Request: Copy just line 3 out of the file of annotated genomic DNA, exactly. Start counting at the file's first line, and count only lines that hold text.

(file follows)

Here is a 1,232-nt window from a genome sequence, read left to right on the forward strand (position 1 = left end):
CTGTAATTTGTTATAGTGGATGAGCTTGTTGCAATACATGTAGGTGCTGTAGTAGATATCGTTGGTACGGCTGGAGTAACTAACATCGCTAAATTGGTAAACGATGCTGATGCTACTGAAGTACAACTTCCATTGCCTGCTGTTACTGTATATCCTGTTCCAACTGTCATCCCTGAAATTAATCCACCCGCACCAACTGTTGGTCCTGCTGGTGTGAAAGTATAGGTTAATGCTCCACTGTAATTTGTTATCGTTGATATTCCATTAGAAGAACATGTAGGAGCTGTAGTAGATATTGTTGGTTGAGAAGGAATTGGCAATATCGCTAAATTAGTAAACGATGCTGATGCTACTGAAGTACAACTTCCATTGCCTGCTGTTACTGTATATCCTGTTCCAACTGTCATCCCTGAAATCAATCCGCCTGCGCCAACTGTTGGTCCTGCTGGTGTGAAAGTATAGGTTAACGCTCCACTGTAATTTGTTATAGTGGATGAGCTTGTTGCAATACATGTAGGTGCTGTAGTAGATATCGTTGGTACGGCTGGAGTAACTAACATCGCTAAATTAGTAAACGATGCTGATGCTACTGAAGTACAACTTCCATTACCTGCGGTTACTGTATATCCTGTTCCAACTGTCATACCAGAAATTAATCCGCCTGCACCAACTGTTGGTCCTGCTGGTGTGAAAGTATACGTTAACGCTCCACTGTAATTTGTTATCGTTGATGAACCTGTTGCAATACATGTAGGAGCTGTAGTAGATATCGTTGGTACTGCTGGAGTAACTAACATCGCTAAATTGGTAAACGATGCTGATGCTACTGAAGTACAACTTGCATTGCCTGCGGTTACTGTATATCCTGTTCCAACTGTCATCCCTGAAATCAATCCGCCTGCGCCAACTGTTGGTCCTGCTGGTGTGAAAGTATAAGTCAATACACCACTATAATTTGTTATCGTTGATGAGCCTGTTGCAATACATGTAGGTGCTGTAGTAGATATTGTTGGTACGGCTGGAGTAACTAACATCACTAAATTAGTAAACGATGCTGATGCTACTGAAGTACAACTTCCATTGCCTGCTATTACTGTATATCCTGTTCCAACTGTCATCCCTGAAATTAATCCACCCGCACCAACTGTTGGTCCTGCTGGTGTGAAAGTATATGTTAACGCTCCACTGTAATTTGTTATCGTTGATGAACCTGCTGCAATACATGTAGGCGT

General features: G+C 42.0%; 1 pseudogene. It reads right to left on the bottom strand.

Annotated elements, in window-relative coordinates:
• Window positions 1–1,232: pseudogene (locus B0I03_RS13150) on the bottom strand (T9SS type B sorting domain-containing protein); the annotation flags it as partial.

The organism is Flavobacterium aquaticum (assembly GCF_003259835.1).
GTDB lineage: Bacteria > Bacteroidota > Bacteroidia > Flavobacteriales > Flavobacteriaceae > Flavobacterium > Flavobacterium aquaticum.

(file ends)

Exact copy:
General features: G+C 42.0%; 1 pseudogene. It reads right to left on the bottom strand.